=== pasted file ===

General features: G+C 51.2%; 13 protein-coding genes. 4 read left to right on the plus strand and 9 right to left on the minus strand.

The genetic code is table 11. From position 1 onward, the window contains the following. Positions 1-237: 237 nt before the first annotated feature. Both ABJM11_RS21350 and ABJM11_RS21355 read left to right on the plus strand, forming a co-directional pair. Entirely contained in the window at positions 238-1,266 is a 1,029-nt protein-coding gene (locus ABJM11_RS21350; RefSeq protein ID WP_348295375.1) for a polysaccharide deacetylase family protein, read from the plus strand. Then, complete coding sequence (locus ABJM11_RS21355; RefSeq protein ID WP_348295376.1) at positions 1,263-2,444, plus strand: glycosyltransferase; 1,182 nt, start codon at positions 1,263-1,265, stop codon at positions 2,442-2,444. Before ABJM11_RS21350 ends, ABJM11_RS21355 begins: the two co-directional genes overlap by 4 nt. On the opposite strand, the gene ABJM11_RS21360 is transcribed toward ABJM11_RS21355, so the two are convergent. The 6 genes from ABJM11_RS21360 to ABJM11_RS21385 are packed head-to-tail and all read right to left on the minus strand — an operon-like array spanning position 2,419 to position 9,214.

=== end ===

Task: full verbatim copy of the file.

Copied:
General features: G+C 51.2%; 13 protein-coding genes. 4 read left to right on the plus strand and 9 right to left on the minus strand.

The genetic code is table 11. From position 1 onward, the window contains the following. Positions 1-237: 237 nt before the first annotated feature. Both ABJM11_RS21350 and ABJM11_RS21355 read left to right on the plus strand, forming a co-directional pair. Entirely contained in the window at positions 238-1,266 is a 1,029-nt protein-coding gene (locus ABJM11_RS21350; RefSeq protein ID WP_348295375.1) for a polysaccharide deacetylase family protein, read from the plus strand. Then, complete coding sequence (locus ABJM11_RS21355; RefSeq protein ID WP_348295376.1) at positions 1,263-2,444, plus strand: glycosyltransferase; 1,182 nt, start codon at positions 1,263-1,265, stop codon at positions 2,442-2,444. Before ABJM11_RS21350 ends, ABJM11_RS21355 begins: the two co-directional genes overlap by 4 nt. On the opposite strand, the gene ABJM11_RS21360 is transcribed toward ABJM11_RS21355, so the two are convergent. The 6 genes from ABJM11_RS21360 to ABJM11_RS21385 are packed head-to-tail and all read right to left on the minus strand — an operon-like array spanning position 2,419 to position 9,214.